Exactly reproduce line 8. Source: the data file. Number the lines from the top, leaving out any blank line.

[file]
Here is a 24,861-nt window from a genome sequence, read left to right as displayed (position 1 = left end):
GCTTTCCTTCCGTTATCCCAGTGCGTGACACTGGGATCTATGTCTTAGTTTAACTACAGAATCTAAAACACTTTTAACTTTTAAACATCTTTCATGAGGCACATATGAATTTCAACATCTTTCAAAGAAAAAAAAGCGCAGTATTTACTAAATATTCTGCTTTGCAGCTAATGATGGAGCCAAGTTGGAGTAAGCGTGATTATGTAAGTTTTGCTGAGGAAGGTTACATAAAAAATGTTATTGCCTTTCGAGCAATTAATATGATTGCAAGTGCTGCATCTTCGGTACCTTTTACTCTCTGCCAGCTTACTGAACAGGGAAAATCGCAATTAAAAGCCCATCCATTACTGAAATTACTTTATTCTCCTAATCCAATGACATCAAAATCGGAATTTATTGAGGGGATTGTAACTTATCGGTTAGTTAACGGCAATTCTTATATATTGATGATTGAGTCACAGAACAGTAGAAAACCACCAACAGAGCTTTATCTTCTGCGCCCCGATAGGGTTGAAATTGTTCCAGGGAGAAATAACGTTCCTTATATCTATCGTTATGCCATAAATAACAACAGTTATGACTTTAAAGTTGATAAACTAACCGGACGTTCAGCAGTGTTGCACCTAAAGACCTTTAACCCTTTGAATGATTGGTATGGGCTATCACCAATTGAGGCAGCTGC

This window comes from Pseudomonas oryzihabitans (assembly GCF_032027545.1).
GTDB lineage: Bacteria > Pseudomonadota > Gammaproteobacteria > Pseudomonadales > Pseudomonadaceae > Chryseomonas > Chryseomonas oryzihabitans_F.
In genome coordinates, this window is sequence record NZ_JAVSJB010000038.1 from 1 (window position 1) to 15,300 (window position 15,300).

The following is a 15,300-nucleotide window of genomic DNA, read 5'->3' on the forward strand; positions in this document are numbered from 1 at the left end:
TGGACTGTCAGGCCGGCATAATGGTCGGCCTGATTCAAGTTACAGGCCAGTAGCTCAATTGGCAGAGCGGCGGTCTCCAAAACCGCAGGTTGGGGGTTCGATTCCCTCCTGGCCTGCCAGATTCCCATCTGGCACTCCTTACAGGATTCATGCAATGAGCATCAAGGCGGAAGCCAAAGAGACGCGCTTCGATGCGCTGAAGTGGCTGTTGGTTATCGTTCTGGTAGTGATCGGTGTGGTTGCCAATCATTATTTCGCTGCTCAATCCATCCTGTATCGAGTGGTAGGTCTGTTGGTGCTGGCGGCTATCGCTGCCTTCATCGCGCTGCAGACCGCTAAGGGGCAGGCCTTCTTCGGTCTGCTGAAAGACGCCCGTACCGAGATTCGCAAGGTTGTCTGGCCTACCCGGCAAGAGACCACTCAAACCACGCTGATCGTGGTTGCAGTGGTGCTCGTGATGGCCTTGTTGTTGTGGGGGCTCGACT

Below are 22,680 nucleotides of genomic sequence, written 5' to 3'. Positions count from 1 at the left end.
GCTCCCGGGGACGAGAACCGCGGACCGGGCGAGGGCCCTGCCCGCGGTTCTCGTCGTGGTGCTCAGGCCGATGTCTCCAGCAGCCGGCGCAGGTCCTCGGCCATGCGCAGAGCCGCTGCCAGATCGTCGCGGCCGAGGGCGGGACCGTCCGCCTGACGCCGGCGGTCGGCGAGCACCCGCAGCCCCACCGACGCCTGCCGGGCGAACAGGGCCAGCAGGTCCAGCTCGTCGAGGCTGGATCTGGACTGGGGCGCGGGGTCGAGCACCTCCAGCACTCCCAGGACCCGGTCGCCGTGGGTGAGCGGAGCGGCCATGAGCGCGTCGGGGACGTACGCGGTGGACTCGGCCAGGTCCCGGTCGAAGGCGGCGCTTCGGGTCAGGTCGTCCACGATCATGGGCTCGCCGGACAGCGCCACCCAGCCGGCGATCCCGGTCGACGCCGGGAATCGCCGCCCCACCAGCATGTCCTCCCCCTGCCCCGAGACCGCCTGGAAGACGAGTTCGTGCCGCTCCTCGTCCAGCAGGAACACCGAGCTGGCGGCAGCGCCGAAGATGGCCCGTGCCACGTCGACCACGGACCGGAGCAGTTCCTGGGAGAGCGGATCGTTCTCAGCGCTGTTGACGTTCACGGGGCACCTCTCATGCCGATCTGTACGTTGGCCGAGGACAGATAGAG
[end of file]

Below are 22,680 nucleotides of genomic sequence, written 5' to 3'. Positions count from 1 at the left end.